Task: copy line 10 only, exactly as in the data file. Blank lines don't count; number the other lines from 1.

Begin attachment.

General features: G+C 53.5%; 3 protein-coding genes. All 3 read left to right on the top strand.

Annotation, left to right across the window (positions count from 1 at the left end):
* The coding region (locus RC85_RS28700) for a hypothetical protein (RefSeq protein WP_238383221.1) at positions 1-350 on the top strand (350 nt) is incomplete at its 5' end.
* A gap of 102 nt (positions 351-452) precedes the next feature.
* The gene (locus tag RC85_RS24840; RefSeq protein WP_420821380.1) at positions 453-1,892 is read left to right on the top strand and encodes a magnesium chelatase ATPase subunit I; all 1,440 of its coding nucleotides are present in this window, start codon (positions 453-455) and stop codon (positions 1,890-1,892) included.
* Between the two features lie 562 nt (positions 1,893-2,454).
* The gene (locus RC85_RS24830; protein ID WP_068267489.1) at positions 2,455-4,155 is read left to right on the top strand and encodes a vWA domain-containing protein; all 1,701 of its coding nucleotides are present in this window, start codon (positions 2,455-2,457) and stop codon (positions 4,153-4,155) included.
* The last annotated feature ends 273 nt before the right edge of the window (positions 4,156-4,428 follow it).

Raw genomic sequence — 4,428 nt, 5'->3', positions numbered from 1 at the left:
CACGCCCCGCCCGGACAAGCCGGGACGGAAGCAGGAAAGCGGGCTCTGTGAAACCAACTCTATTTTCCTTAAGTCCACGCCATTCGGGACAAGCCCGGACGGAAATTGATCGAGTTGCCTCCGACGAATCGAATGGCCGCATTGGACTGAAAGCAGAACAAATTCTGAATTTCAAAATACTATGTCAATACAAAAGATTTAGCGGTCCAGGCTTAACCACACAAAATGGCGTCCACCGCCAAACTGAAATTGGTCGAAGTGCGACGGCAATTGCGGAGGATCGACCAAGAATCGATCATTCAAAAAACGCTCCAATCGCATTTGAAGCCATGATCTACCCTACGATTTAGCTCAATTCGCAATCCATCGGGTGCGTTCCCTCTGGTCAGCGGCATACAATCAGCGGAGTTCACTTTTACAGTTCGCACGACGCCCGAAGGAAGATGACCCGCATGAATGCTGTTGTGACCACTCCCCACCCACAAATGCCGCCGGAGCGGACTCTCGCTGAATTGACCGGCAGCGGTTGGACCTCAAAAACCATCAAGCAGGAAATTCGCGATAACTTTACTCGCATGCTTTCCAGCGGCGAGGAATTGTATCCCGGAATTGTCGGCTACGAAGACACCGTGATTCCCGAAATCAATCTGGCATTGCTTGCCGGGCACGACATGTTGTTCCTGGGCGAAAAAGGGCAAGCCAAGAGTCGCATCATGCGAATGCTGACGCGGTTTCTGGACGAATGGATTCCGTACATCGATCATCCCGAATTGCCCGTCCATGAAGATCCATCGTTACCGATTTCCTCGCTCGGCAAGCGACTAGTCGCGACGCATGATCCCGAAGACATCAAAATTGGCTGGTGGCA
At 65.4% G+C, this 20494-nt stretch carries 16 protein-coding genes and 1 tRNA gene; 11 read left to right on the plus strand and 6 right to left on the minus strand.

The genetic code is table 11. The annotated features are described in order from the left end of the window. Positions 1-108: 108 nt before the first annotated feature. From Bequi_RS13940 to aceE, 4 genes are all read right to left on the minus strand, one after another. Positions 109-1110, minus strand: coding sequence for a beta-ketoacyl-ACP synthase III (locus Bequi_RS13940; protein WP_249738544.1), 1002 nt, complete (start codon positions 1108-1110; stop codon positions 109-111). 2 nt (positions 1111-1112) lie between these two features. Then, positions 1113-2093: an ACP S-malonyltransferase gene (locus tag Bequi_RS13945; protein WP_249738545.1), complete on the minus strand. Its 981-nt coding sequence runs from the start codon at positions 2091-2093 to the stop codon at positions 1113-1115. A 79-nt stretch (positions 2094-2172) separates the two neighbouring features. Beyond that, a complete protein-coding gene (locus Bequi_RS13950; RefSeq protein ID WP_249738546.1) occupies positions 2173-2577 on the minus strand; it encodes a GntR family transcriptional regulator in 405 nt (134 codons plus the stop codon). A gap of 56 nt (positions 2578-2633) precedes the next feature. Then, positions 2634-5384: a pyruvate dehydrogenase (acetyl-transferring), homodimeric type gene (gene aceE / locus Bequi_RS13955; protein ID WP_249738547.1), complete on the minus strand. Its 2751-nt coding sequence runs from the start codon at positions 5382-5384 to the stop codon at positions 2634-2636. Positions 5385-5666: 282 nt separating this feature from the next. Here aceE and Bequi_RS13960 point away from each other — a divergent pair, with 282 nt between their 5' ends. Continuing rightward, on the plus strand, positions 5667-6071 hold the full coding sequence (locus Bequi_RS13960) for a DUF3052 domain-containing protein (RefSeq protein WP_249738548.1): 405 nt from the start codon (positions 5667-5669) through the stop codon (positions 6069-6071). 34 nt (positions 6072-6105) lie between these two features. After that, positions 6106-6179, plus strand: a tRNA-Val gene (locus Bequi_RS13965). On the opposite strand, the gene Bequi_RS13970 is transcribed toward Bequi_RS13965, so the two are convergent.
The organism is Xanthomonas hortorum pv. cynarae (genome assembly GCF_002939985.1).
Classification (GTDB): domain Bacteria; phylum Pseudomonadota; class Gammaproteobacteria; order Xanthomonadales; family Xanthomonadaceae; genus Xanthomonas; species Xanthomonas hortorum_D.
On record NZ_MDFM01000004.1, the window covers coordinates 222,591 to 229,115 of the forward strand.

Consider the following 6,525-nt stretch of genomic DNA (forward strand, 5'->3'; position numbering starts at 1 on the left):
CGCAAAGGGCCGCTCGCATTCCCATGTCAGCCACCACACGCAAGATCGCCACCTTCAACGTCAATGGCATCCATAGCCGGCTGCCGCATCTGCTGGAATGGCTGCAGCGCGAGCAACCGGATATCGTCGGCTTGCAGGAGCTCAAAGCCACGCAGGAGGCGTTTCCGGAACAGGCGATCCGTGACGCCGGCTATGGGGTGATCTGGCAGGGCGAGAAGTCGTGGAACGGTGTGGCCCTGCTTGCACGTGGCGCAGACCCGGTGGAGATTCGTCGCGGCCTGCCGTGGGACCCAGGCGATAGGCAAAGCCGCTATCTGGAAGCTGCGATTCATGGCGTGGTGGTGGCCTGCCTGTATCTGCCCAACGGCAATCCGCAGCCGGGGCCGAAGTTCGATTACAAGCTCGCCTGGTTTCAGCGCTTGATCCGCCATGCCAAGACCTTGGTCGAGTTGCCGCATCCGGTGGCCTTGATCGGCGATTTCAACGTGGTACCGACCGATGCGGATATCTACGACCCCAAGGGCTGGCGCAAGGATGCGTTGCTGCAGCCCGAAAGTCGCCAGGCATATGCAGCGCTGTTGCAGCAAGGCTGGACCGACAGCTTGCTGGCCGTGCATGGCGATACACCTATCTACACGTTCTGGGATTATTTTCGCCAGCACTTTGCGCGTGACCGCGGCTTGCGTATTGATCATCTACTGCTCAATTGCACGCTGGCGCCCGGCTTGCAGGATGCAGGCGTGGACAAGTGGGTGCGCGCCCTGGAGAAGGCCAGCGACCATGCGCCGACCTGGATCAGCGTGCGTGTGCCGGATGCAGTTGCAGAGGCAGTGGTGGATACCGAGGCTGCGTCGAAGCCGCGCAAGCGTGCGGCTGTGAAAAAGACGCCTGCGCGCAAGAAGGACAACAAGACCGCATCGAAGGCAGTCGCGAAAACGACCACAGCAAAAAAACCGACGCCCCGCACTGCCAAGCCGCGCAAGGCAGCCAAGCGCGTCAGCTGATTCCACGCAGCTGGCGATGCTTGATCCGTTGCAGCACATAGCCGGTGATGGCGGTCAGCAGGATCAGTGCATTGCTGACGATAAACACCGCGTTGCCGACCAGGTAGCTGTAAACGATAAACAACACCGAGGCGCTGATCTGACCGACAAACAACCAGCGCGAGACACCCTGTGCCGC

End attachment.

CACGCCCCGCCCGGACAAGCCGGGACGGAAGCAGGAAAGCGGGCTCTGTGAAACCAACTCTATTTTCCTTAAGTCCACGCCATTCGGGACAAGCCCGGACGGAAATTGATCGAGTTGCCTCCGACGAATCGAATGGCCGCATTGGACTGAAAGCAGAACAAATTCTGAATTTCAAAATACTATGTCAATACAAAAGATTTAGCGGTCCAGGCTTAACCACACAAAATGGCGTCCACCGCCAAACTGAAATTGGTCGAAGTGCGACGGCAATTGCGGAGGATCGACCAAGAATCGATCATTCAAAAAACGCTCCAATCGCATTTGAAGCCATGATCTACCCTACGATTTAGCTCAATTCGCAATCCATCGGGTGCGTTCCCTCTGGTCAGCGGCATACAATCAGCGGAGTTCACTTTTACAGTTCGCACGACGCCCGAAGGAAGATGACCCGCATGAATGCTGTTGTGACCACTCCCCACCCACAAATGCCGCCGGAGCGGACTCTCGCTGAATTGACCGGCAGCGGTTGGACCTCAAAAACCATCAAGCAGGAAATTCGCGATAACTTTACTCGCATGCTTTCCAGCGGCGAGGAATTGTATCCCGGAATTGTCGGCTACGAAGACACCGTGATTCCCGAAATCAATCTGGCATTGCTTGCCGGGCACGACATGTTGTTCCTGGGCGAAAAAGGGCAAGCCAAGAGTCGCATCATGCGAATGCTGACGCGGTTTCTGGACGAATGGATTCCGTACATCGATCATCCCGAATTGCCCGTCCATGAAGATCCATCGTTACCGATTTCCTCGCTCGGCAAGCGACTAGTCGCGACGCATGATCCCGAAGACATCAAAATTGGCTGGTGGCA